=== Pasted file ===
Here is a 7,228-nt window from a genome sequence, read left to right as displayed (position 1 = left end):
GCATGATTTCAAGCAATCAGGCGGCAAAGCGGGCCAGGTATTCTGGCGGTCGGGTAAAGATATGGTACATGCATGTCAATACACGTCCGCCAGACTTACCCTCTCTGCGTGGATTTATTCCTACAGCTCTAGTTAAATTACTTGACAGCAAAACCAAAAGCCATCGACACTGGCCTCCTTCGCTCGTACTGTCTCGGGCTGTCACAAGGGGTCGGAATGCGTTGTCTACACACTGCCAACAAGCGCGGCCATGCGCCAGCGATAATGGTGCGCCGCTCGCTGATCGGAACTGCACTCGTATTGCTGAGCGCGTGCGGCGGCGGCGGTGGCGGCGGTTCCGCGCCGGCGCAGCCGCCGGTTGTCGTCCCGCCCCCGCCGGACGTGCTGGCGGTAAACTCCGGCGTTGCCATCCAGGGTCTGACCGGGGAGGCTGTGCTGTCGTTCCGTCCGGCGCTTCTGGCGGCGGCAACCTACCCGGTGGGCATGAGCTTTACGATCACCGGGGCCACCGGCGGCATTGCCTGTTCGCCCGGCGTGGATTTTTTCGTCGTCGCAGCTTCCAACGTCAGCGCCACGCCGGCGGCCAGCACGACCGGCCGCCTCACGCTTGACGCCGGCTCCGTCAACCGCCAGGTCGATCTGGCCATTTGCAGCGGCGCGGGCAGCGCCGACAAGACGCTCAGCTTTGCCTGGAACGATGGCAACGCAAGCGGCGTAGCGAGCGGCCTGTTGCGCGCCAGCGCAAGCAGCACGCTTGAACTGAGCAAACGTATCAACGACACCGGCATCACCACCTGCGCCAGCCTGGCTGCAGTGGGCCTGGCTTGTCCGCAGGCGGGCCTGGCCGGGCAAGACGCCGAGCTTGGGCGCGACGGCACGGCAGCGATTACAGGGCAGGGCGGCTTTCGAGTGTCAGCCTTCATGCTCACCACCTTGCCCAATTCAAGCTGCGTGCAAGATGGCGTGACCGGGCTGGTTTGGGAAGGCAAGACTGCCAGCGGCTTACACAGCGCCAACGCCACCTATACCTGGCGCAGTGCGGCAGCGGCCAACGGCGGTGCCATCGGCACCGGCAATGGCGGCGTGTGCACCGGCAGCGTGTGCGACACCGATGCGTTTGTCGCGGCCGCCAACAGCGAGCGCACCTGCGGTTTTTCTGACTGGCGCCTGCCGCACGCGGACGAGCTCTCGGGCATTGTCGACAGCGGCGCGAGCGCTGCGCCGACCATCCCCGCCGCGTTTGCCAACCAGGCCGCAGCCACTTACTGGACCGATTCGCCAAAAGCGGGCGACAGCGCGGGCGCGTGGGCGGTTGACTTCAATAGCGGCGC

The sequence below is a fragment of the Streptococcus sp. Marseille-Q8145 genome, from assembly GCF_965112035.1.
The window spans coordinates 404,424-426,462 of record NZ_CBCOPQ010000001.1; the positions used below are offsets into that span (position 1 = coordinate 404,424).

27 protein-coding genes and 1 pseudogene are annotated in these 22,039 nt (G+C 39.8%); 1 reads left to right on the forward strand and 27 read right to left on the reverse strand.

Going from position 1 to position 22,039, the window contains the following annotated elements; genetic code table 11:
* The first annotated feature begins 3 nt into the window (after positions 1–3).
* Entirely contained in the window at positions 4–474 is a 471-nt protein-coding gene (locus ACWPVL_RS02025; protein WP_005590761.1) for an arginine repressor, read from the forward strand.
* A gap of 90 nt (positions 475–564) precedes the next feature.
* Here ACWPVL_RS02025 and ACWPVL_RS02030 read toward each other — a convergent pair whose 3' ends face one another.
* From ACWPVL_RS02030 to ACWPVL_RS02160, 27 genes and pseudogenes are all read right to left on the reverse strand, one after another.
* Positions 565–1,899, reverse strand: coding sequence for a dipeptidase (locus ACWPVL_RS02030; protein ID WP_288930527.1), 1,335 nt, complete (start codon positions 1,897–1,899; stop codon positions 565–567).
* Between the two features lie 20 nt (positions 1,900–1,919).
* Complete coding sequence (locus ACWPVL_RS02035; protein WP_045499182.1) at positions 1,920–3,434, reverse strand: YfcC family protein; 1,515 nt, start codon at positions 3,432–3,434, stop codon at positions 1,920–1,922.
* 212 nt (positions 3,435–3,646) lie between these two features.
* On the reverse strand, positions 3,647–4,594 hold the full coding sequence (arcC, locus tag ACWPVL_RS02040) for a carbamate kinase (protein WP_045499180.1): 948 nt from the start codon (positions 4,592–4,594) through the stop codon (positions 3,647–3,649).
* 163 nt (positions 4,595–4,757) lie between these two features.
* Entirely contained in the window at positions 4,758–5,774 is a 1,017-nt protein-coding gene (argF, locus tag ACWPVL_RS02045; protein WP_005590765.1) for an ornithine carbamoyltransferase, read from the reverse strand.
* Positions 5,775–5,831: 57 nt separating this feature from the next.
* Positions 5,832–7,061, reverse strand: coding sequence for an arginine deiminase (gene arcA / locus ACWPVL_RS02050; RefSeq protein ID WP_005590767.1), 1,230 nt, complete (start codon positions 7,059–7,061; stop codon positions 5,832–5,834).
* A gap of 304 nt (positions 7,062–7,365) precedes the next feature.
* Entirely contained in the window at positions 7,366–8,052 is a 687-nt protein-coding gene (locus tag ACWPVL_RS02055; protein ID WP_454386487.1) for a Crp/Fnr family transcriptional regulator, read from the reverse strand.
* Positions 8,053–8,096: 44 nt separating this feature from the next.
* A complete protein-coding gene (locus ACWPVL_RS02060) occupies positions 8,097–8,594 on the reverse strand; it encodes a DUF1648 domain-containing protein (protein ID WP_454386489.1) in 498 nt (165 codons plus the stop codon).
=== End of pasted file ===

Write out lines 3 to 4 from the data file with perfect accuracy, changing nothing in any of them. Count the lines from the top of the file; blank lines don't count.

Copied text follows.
The sequence below is a fragment of the Streptococcus sp. Marseille-Q8145 genome, from assembly GCF_965112035.1.
The window spans coordinates 404,424-426,462 of record NZ_CBCOPQ010000001.1; the positions used below are offsets into that span (position 1 = coordinate 404,424).